For every Focus or Matchstick Men there is a smaller, subtler con artist flick that never found it’s audience. These small scale pics often have more complex characters, relying on the moral grey areas of being a professional con man rather than the elaborate, twisty plots of the blockbusters.
Here’s seven con artist movies you might have missed.
Little Golden Calf (1968) How do you become rich in a country where no one has any money? That’s the dilemma facing Ostap Bender, a small time con man living in soviet Russia. But don’t worry, this isn’t a dreary ‘boy meets tractor’ communist propaganda film. It’s more a ‘boy scams tractor, rides tractor cross country in order to scam a secret millionaire’. It’s the kind of subversive film that would have gotten the filmmakers sent to siberia if the KGB had figured out they were being mocked.
Two Faces of January (2014) From the author of the Talented Mr Ripley and starring Kirsten Dunst and Viggo Mortensen, it’s surprising that this slick thriller flopped at the box office. Set in Greece in the sixties, only the cigarettes smoulder more than the characters as two very different American con artists clash over a missing fortune and a beautiful woman. The well-dressed cast are filtered through a golden light that makes the film feel less like a thriller and more like the Instagram account of a Mediterranean bespoke tailor.
Il Bidone (1955) Calling Il Bidone one of Fellini’s lesser films is a little like calling Liam Hemsworth the least attractive Hemsworth. The bar is set very high. Like the more famous La Dolce Vita, Il Bidone explores the dangers of hedonism as a group of swindlers impersonator the clergy and government inspectors to scam the old, poor and sick. A beautiful film about ugly people.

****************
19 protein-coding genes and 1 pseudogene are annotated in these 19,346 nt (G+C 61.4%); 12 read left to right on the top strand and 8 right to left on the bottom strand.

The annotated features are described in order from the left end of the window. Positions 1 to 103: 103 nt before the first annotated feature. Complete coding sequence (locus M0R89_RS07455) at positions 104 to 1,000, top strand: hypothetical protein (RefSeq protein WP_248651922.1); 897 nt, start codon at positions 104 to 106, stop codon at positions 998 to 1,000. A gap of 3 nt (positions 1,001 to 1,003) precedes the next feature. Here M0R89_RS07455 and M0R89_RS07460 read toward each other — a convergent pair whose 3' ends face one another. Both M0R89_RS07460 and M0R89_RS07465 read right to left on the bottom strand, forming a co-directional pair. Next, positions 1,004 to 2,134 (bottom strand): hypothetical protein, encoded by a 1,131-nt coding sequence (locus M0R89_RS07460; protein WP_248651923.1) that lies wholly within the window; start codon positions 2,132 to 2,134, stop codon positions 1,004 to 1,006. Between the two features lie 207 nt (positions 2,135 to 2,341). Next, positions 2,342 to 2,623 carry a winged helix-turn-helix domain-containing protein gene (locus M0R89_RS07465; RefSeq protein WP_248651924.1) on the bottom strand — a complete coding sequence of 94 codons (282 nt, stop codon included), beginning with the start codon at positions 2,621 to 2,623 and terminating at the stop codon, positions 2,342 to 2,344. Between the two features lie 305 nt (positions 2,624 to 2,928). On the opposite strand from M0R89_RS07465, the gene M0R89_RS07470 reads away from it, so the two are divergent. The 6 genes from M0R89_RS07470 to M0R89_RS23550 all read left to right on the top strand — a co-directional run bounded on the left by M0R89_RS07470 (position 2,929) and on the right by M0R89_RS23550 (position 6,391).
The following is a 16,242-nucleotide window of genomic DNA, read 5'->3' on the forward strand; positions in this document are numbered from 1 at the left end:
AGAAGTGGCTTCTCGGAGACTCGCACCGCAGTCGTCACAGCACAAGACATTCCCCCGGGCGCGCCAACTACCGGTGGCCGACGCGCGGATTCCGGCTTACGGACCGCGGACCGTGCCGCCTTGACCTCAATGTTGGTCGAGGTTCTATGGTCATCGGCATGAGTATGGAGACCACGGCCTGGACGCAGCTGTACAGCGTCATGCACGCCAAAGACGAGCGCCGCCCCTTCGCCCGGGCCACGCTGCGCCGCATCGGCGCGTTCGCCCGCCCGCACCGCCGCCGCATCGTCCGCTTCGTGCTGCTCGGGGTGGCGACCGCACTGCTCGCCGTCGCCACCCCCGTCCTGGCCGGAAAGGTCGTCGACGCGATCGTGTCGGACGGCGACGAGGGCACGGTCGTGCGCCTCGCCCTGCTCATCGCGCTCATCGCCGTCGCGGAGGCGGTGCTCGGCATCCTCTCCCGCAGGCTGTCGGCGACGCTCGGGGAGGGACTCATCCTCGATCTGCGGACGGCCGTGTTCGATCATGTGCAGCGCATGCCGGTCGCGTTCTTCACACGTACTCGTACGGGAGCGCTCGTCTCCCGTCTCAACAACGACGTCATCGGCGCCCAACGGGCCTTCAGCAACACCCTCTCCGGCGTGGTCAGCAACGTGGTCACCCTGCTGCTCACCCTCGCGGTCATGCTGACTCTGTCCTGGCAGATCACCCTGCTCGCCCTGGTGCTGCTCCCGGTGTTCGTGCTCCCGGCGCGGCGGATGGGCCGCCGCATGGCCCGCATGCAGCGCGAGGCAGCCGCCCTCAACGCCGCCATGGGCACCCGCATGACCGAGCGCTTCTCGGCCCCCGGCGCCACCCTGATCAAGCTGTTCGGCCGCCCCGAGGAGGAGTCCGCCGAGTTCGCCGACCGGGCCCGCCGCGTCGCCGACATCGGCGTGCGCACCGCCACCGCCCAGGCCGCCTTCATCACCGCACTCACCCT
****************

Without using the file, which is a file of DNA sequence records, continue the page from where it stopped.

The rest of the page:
Shade (2003) A favourite among magicians and very few others, Shade is a ramshackle tale of cards cheats and swindlers with an all star cast including Jamie Fox, Gabriel Byrne, Sylvester Stallone and more. The film is saved by the numerous demonstrations of sleight of hand and in-jokes only magicians will get. The opening credits are a thing of beauty. It’s a just a pity about the plot.
The Captain from Köpenick (1956) This West German biopic is as absurd as it is true. In 1906, a German tailor got his hands on a Prussian military officer’s uniform, dressed up and took a number of soliders to a nearby town where he confiscated 4000 marks from the local treasury. He served two years in prison but became such a folk hero that the Kaiser pardoned him. He went on to inspire novels, stage plays and five seperate movies including this 1956 classic that, wisely, plays the whole ridiculous affair for laughs.
Nick the Sting (1976) A ridiculous attempt to rip off the premise of The Sting in this Italian film about a con man who tries to avenge the death of his friend by scamming the business man he believes responsible. Packed with gun fights, explosions and a surprising number of fist fights that end with a wacky kick up the backside, Nick the Sting can’t decide if it’s a thriller or a comedy.
Rosalie Goes Shopping (1989) Neon coloured and darkly satirical, Rosalie Goes Shopping is the tale of a German housewife living in middle America who scams and steals from local businesses and banks under the advice that “when you’re $100,000 in debt, it’s your problem. But when you’re $1 million in debt, its the bank’s.”
Nicholas J. Johnson is a Melbourne magician, author, entertainer and collector of scams.